DACA’s demise: The long good-bye



DACA recipients may be a small percentage of New York City’s population — just over 30,000 people in a city of about 8.5 million — but their fate carries great weight in a city built on an immigrant tradition.

The staff of the Midtown Gazette hit the streets to gauge reaction to President Trump’s decision to end the program.

The Fulton Houses

Rose Conklin at Fulton Houses, walking her dogs.

“This President’s gotta go. If [the Dreamers] are here, they should stay. There are people in this country that commit crimes. These are just kids,” said Rose Conklin, who lives at Fulton Houses in Chelsea. “I’m not from another country, but it’s not fair. Congress don’t do anything anyway. I hope somebody stops this. These kids, they can’t help where they were born.”


Trump supporter Michael Martucci, 52, a Fulton House maintenance worker.

Michael Martucci, a Trump supporter whose grandparents immigrated from Italy, has mixed feelings about immigration. “The [Dreamers] Obama signed off on, they should stay. If they’re here and they’re not making trouble, not a problem. I believe times have changed, this is not the same America that my grandparents came to,” he said. “Everything you see in the news from the last 20 years, drugs, violence etc., is coming from Mexico. I’m tired of it, it has to stop.”

He thinks the President was right to hand over the issue to Congress. “If Trump says one thing, people are going to cry from either side. So he’s saying, ‘Now you make the decision.’ I think he doesn’t want [these kids] to leave. But I think he doesn’t want to come out and say he changed his mind. Just because he’s President doesn’t mean he can’t change his mind.”

Chelsea-Elliot Houses

Martinique Torres, 40, with her son at the Elliott Houses.

Torres was born and raised in the U.S., but her parents are from Puerto Rico. “That’s inhumane, they’re people, they have no fault,” she said, of President Trump’s decision on DACA. “This is the land of the free. They’re kids! This is not what this country stands for. What do we tell our kids? That this is okay? I don’t want my kids to grow up being bigots and racists.”


St. John the Baptist Church

The sanctuary in St. John the Baptist Church.

John Regis Hollick, 66, who stopped at St. John the Baptist Church in Chelsea to pray during his lunch break, said he did not see why people currently protected by DACA should be denied the opportunity to live securely in the United States.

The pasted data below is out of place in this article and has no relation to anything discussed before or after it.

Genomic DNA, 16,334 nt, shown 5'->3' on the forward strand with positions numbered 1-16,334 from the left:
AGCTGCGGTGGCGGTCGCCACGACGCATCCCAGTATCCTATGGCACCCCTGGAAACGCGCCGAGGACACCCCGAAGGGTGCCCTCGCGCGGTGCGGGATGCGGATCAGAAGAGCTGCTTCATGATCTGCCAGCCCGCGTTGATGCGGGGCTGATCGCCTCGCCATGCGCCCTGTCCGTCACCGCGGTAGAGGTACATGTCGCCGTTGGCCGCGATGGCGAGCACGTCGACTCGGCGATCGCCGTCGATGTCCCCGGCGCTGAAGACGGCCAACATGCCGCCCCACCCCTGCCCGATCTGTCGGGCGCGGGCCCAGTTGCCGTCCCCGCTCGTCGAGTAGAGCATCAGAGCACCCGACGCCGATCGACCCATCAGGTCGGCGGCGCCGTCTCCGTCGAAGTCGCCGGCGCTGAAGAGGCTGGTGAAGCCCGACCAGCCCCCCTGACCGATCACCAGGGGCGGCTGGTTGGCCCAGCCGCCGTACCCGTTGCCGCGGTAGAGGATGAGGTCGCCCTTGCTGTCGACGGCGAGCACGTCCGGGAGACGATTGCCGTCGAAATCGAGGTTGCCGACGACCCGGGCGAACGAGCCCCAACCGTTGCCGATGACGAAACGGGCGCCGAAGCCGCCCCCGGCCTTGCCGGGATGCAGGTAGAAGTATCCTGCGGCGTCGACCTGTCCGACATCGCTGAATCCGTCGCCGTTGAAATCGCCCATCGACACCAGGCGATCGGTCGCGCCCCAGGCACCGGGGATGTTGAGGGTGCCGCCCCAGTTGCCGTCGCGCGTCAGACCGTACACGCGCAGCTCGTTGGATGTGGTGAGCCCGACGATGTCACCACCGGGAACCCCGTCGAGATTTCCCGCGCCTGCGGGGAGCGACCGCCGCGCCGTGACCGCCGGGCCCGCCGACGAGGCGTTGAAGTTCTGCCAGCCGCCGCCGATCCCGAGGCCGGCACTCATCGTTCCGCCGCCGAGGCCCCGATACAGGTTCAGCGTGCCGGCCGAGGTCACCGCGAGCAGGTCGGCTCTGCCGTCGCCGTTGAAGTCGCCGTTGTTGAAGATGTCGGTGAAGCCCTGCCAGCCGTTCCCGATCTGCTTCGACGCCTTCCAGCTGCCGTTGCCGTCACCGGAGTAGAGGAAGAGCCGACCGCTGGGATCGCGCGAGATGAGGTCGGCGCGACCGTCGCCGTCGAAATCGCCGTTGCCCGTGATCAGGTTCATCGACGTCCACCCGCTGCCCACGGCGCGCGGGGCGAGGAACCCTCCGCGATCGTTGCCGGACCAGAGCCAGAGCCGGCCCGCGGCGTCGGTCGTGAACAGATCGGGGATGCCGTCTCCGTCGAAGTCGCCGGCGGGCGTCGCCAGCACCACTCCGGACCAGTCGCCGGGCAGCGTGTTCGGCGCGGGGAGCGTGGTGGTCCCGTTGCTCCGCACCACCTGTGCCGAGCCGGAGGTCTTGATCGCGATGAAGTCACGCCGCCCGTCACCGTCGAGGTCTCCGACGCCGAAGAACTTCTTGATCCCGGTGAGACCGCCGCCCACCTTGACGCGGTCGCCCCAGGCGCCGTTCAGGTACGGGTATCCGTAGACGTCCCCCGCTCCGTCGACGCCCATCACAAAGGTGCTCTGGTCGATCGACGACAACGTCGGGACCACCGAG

“It leaves them uncertain about what their future is, and that’s a terrible place to be,” he said. “There’s no reason why these people should be in that situation, it was nothing that they brought upon themselves. They’re not criminals.”

Hollick, who works in advertising in the neighborhood, said the decision to rescind DACA is incongruent with his interpretation of what it means to be Christian.

“I feel very, very sad that this is happening in this country,” he said. “The values of our country, to me this does not reflect that. I feel very sad for those people who are affected by this but I really pray that God will come to their rescue and protect them at this time, and I’ll be praying for them.”


The Church of St. Francis Xavier

A sign welcomes those who may be affected by DACA at The Church of St. Francis Xavier on West 16th Street.

The Church of St. Francis Xavier has attached a sign to its front gates, letting those who may be affected by the DACA decision know that they are welcome.

“I think that President Trump [doesn’t] have [a] heart. He has a rock,” said Moraima Hernandez, a U.S. citizen from the Dominican Republic works as a custodian for the church. “I can’t think about it. It’s so sad.”

“I don’t like how he talks to Hispanic people. I’m a citizen,” said Eliasaee Rodriguez, another employee at the church.


Masjid Ar Rahman 

Imam N. Khaled of Masjid Ar Rahman mosque on West 29th Street.